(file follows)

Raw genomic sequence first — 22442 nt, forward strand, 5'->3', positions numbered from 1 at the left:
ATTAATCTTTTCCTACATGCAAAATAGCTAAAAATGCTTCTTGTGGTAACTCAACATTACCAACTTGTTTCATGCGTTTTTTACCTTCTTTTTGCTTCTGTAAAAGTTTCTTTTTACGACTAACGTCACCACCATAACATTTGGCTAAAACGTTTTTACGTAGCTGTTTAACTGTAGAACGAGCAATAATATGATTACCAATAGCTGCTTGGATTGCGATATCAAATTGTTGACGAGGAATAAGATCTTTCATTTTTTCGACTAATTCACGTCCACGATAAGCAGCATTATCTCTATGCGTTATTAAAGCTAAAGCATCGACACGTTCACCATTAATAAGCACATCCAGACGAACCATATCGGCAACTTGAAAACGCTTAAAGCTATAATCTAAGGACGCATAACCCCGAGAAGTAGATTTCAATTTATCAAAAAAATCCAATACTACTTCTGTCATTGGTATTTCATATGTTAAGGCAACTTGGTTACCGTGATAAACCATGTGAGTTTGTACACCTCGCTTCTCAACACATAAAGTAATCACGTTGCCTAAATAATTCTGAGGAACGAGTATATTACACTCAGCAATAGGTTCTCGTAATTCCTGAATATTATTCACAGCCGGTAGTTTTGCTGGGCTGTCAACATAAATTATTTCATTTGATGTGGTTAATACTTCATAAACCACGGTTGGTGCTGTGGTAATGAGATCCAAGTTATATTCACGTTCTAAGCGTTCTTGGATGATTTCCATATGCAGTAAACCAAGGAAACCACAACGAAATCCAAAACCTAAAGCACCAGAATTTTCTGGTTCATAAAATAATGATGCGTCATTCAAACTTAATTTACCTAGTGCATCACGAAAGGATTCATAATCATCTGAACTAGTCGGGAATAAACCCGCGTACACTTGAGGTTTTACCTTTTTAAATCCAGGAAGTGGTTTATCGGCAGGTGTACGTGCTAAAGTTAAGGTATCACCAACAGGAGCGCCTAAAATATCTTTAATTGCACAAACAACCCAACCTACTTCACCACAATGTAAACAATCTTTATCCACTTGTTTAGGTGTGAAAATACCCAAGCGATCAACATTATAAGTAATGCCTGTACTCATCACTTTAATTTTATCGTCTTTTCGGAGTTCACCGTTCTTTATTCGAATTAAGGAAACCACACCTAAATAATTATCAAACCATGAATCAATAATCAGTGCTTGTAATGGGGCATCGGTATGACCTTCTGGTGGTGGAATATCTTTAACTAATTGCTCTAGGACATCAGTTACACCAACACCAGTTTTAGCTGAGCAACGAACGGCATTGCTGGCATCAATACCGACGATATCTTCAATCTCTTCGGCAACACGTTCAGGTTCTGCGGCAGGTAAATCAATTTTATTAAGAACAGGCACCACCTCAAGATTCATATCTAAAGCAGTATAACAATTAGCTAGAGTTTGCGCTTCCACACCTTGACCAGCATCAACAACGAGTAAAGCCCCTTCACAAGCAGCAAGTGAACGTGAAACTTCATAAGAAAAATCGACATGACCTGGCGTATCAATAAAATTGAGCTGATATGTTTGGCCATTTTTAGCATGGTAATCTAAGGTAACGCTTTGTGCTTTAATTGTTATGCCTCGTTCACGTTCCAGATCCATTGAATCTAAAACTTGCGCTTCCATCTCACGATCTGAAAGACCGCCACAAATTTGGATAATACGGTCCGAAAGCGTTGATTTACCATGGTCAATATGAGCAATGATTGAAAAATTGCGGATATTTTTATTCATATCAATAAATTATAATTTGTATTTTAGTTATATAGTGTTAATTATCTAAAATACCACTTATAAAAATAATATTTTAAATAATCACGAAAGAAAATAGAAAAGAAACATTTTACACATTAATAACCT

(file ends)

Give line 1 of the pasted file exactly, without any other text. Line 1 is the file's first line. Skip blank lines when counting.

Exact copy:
Raw genomic sequence first — 22442 nt, forward strand, 5'->3', positions numbered from 1 at the left: